Years and years of this action build up more and more scar tissue. This leads to lung disease called asbestosis.7
Mesothelioma is a similar cancerous disease caused by exposure to asbestos.6
The Asbestos Exposure Risk
As we already discussed, asbestos is a very common component of building materials. You have most certainly come in contact with asbestos material many times throughout your life.
The buildings you live, work, and play in have asbestos in the floors, walls, and ceilings.
But… exposure is not that simple.
As you walk across a vinyl floor that contains asbestos, those fibers remain securely locked in the material. Remember that their strength is one of the attractive qualities of the mineral.
You can safely live in a home that has asbestos-containing joint compound for many years. The fact that asbestos fibers are present does not mean that you are being exposed.
The exposure risk comes when those materials degrade or are disturbed, causing fiber release.
How To Identify Asbestos
The only way to identify asbestos-containing materials is to take a sample and look at it under a microscope.
A professional asbestos inspector is trained to identify materials that are suspected to contain asbestos and collect the appropriate samples.
The best rule to follow is that all materials should be assumed to contain asbestos unless laboratory testing has shown they do not contain asbestos, or a professional inspector has determined that the material is not suspected to contain asbestos.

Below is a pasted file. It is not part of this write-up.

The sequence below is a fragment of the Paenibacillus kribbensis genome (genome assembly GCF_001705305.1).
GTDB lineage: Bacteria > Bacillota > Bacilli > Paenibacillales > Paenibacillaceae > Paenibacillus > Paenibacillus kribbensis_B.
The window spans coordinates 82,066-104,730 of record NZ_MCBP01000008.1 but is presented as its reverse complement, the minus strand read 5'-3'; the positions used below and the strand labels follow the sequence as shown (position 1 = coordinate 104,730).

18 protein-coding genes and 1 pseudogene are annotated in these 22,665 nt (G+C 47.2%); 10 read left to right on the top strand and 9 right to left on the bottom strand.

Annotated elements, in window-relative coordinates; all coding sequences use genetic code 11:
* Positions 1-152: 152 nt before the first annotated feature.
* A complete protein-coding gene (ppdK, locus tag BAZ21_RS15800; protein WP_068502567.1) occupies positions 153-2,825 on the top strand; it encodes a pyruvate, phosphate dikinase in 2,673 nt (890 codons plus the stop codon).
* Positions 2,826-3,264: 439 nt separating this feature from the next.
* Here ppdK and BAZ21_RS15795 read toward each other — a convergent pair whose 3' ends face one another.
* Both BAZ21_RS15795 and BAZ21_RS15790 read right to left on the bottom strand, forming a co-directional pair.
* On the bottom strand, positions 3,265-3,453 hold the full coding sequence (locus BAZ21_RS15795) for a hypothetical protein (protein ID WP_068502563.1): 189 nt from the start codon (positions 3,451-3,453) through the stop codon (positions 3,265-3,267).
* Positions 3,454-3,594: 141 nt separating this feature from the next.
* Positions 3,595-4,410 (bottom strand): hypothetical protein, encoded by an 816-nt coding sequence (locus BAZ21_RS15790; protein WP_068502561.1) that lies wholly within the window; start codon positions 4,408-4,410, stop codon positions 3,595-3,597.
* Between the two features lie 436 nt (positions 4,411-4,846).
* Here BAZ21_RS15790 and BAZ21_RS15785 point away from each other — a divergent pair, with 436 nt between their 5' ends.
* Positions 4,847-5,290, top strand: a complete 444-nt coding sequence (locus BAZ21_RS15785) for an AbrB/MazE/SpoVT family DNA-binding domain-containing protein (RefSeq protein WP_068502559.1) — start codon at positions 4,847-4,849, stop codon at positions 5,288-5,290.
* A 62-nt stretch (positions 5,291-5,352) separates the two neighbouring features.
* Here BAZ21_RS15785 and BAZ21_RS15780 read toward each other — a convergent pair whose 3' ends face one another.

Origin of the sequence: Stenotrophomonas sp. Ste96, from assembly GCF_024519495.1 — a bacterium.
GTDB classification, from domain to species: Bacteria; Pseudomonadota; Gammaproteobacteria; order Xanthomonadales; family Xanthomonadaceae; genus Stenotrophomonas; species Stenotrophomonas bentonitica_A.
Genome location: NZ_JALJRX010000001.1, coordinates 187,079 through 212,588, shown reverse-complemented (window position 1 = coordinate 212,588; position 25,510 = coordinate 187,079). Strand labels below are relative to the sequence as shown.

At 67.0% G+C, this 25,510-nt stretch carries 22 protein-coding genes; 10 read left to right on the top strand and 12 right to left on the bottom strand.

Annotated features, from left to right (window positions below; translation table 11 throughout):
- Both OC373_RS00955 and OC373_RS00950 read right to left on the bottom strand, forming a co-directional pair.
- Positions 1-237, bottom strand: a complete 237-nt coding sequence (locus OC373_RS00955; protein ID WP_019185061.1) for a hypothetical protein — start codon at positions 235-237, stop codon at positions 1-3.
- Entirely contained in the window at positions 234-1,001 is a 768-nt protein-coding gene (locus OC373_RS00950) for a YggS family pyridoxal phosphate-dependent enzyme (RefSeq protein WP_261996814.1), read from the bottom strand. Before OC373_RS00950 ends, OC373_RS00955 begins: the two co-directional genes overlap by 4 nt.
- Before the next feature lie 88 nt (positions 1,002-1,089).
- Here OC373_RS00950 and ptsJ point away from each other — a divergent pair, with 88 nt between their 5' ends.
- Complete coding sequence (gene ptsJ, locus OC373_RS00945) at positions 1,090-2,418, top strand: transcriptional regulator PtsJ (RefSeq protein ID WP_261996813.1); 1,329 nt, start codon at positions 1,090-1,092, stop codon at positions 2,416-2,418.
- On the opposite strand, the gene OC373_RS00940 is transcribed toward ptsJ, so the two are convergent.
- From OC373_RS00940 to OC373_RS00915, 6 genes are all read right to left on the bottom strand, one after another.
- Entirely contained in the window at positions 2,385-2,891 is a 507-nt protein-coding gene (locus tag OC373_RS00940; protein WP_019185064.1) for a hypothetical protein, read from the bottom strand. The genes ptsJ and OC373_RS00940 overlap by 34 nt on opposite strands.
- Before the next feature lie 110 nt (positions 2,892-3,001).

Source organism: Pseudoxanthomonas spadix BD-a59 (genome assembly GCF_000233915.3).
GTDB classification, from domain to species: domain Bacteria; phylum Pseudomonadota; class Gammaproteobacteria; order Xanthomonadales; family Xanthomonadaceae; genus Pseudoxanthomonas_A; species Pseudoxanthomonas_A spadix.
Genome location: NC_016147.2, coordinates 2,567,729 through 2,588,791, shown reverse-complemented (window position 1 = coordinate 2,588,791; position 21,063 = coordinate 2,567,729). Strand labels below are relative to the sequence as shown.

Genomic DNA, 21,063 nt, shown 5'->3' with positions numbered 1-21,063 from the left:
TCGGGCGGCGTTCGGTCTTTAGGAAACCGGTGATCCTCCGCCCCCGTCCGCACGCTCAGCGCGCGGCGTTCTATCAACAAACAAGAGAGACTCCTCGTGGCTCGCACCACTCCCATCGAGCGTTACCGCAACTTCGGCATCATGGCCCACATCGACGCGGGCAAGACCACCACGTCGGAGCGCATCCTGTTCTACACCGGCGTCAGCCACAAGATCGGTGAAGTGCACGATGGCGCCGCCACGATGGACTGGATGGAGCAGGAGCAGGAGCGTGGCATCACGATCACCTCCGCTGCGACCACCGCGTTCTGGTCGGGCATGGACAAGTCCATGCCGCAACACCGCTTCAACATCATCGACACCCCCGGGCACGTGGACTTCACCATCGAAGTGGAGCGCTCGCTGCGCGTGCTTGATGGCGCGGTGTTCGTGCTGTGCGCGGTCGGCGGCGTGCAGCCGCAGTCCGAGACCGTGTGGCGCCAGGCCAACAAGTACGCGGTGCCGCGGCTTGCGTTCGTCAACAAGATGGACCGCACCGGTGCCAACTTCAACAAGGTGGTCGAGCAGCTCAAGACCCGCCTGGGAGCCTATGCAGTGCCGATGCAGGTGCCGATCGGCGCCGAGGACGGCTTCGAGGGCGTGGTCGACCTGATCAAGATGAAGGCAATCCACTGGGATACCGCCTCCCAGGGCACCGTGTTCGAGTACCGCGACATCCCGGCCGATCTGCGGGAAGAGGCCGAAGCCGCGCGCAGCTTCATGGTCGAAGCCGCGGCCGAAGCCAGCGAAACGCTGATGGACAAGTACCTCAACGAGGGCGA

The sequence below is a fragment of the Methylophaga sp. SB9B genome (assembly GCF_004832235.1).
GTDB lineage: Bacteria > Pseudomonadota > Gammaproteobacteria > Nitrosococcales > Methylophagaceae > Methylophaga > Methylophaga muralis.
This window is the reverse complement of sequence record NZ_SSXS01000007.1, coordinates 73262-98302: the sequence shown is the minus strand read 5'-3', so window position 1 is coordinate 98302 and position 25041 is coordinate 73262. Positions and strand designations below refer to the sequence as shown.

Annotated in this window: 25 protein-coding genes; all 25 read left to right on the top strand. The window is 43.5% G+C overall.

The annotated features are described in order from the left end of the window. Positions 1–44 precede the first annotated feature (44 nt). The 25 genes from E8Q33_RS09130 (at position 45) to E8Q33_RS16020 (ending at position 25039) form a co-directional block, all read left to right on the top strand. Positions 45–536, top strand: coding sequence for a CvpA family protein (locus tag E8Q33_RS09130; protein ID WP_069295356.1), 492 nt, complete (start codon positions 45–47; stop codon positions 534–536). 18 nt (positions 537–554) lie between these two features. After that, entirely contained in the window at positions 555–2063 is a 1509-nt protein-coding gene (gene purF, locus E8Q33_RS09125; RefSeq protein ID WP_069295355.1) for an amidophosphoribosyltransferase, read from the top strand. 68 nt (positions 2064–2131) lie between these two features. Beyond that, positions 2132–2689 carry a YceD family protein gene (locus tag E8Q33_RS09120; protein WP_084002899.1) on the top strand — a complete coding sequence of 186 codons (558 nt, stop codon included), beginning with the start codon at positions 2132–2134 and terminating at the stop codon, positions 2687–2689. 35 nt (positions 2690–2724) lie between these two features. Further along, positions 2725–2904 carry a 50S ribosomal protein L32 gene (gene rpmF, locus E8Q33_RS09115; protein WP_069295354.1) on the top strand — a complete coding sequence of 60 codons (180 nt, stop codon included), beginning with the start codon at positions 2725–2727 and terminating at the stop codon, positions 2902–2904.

When To Remove Asbestos Containing Materials
In general, asbestos removal is not necessary just because a material is identified.
Rather, materials should be considered for asbestos removal if they meet the following criteria:
- They are degraded, crumbling, or otherwise in a condition that could release fibers
- They are scheduled for renovation or demolition
- You have other specific concerns about the presence of asbestos-containing materials
How Asbestos Removal Works
In the state of Georgia, anyone removing asbestos must be licensed by the state. So, your first step is to contact an asbestos removal company.
From there, they will look at your specific case and develop an appropriate protocol for removing the asbestos.
While each scenario is different, the work will share some commonalities.
- All work will be conducted by properly trained and certified workers
- All work will be overseen by a properly trained and certified supervisor
- Work will be conducted under proper containment and negative air pressure (excluding certain circumstances) To learn even more about negative air pressure click HERE.